- #1

Ahmed Mehedi

- 39

- 5

- TL;DR Summary
- Partial Differentiation

1) If we have two functions C(y, r) and I(y, r) can we write: ∂C/∂I×∂I/∂r=∂C/∂r ? Can we also write ∂I/∂C=1/(∂C/∂I) ?

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- Thread starter Ahmed Mehedi
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- #1

Ahmed Mehedi

- 39

- 5

- TL;DR Summary
- Partial Differentiation

1) If we have two functions C(y, r) and I(y, r) can we write: ∂C/∂I×∂I/∂r=∂C/∂r ? Can we also write ∂I/∂C=1/(∂C/∂I) ?

- #2

dRic2

Gold Member

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2) In practice you often have to deal with "good" functions and it works. If you want to be super-rigorous I think you can find some examples where it is not true, but you usually do not run into such problems in physics or engineering.

- #3

Ahmed Mehedi

- 39

- 5

Thanks a lot for your kind clarification!

2) In practice you often have to deal with "good" functions and it works. If you want to be super-rigorous I think you can find some examples where it is not true, but you usually do not run into such problems in physics or engineering.

- #4

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- 15,688

Summary::Partial Differentiation

1) If we have two functions C(y, r) and I(y, r) can we write: ∂C/∂I×∂I/∂r=∂C/∂r ? Can we also write ∂I/∂C=1/(∂C/∂I) ?

This is not right. The chain rule for partial derivatives requires that you have the functions defined in terms of the other variables. In this case, you must imagine that you have ##C## as a function of ##I## and ##r## and then apply the multi-variable chain rule. We can take an example:

$$C(y, r) = y + r \ \ \text{and} \ \ I(y, r) = y - r \ \ \text{then} \ \ C(I, r) = I + 2r$$

Then:

$$\frac{\partial C}{\partial I}\frac{\partial I}{\partial r} = (1)(-1) = -1$$

And

$$\frac{\partial C}{\partial r} = 2$$

- #5

Ahmed Mehedi

- 39

- 5

Thanks a lot brother for your nice and concrete explanation and thanks for your time. Now, I get some insight about the problem I am facing. I have another question: In the aforementioned context is it legit to write: $$\frac{\partial I}{\partial C}=\frac{1}{\frac{\partial C}{\partial I}}$$This is not right. The chain rule for partial derivatives requires that you have the functions defined in terms of the other variables. In this case, you must imagine that you have ##C## as a function of ##I## and ##r## and then apply the multi-variable chain rule. We can take an example:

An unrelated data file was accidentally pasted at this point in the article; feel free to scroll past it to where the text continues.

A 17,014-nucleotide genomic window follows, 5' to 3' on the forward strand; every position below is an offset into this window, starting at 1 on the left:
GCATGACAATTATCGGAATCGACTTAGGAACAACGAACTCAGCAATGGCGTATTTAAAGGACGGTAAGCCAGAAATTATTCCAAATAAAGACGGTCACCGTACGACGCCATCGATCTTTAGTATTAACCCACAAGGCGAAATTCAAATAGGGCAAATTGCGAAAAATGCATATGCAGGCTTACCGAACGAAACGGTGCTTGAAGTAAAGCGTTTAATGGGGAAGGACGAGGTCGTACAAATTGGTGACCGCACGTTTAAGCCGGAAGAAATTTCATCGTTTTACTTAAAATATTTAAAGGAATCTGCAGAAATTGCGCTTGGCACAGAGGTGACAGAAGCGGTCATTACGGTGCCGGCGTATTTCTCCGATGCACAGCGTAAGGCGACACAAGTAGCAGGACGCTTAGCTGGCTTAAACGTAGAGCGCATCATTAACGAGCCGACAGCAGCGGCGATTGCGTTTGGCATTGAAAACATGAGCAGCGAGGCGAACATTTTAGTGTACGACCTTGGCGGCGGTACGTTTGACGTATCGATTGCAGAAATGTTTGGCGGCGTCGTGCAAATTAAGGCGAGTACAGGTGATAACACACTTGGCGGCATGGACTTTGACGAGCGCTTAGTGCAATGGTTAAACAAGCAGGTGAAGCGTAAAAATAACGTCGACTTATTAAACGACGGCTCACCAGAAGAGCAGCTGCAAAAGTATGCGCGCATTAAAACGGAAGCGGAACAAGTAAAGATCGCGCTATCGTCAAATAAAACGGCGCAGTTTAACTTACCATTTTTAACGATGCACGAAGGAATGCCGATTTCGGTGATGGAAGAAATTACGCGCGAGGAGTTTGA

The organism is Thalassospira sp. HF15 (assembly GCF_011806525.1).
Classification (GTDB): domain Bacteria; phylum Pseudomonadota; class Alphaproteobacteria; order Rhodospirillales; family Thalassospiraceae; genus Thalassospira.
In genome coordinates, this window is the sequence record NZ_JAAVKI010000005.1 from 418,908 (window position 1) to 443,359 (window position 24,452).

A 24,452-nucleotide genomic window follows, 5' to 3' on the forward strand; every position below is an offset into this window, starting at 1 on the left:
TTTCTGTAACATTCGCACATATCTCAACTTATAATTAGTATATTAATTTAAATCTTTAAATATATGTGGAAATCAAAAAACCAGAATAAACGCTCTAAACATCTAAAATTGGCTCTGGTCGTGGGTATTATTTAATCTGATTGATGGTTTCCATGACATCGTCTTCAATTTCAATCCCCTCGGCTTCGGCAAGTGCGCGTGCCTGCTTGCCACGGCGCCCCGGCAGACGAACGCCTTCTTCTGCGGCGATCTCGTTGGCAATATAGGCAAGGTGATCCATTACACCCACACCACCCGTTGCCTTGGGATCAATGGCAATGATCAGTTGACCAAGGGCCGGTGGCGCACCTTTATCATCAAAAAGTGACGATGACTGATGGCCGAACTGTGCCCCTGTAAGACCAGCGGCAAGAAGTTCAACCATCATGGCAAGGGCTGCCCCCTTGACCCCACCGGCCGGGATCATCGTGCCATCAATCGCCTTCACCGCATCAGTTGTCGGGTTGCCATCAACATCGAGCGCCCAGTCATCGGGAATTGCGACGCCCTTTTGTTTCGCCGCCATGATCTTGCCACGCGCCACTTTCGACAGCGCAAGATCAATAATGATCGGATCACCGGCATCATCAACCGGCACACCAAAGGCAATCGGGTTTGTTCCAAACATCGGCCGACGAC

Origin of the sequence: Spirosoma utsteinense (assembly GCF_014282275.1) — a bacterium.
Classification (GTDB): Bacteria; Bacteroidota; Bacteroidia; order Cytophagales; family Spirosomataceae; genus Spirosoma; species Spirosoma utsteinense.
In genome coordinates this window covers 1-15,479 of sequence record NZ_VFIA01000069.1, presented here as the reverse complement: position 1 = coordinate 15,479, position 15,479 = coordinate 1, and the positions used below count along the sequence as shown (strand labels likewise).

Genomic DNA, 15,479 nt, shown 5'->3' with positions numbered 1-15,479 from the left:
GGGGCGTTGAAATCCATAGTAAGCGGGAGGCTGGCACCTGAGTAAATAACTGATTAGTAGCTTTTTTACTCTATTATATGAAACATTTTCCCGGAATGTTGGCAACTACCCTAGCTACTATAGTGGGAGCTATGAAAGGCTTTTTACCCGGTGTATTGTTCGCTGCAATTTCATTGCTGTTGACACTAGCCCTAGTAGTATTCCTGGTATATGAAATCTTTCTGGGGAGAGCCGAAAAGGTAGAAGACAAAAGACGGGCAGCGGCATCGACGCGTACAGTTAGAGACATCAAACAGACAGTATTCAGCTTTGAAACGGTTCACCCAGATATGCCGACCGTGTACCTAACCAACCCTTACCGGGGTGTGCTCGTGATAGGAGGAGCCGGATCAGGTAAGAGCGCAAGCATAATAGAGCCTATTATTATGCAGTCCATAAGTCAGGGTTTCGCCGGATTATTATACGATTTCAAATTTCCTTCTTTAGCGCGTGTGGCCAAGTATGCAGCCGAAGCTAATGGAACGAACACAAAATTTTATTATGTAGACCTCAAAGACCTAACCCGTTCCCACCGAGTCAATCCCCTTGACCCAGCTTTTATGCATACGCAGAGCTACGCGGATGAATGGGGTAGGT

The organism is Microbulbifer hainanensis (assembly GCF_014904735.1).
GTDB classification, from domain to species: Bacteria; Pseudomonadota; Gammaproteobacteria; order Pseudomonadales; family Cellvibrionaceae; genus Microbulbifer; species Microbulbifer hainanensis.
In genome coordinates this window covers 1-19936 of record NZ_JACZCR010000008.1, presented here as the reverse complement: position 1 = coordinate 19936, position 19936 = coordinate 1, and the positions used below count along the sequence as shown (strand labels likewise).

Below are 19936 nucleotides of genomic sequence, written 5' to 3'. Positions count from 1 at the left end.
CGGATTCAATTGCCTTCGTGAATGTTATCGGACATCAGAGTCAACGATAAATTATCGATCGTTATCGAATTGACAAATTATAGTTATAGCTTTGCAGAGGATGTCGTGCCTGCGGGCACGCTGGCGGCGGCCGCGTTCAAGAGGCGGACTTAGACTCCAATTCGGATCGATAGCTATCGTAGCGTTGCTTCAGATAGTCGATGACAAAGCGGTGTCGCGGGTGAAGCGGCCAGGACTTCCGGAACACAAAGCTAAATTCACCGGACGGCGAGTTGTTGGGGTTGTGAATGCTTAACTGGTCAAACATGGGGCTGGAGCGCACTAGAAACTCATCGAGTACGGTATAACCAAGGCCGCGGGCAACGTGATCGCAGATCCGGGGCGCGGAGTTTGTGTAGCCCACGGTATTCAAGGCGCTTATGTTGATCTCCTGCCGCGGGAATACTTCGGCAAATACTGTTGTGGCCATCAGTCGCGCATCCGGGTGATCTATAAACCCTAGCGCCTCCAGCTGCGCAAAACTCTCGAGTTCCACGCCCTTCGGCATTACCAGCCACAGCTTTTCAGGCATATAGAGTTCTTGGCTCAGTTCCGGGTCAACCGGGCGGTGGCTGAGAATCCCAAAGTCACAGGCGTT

$$C(y, r) = y + r \ \ \text{and} \ \ I(y, r) = y - r \ \ \text{then} \ \ C(I, r) = I + 2r$$

Then:

$$\frac{\partial C}{\partial I}\frac{\partial I}{\partial r} = (1)(-1) = -1$$

And

$$\frac{\partial C}{\partial r} = 2$$

- #6

Ahmed Mehedi

- 39

- 5

So, in this case $$\frac{\partial C}{\partial I}\frac{\partial I}{\partial r} \neq \frac{\partial C}{\partial r}$$ Then how does the multi-variable chain rule look like in this case? Again thanking you for your precious time.This is not right. The chain rule for partial derivatives requires that you have the functions defined in terms of the other variables. In this case, you must imagine that you have ##C## as a function of ##I## and ##r## and then apply the multi-variable chain rule. We can take an example:

$$C(y, r) = y + r \ \ \text{and} \ \ I(y, r) = y - r \ \ \text{then} \ \ C(I, r) = I + 2r$$

Then:

$$\frac{\partial C}{\partial I}\frac{\partial I}{\partial r} = (1)(-1) = -1$$

And

$$\frac{\partial C}{\partial r} = 2$$

- #7

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That's not true for partial derivatives. Take polar coordinates:Thanks a lot brother for your nice and concrete explanation and thanks for your time. Now, I get some insight about the problem I am facing. I have another question: In the aforementioned context is it legit to write: $$\frac{\partial I}{\partial C}=\frac{1}{\frac{\partial C}{\partial I}}$$

$$x = r \cos \theta, \ \ r = \sqrt{x^2 + y^2}$$

This gives: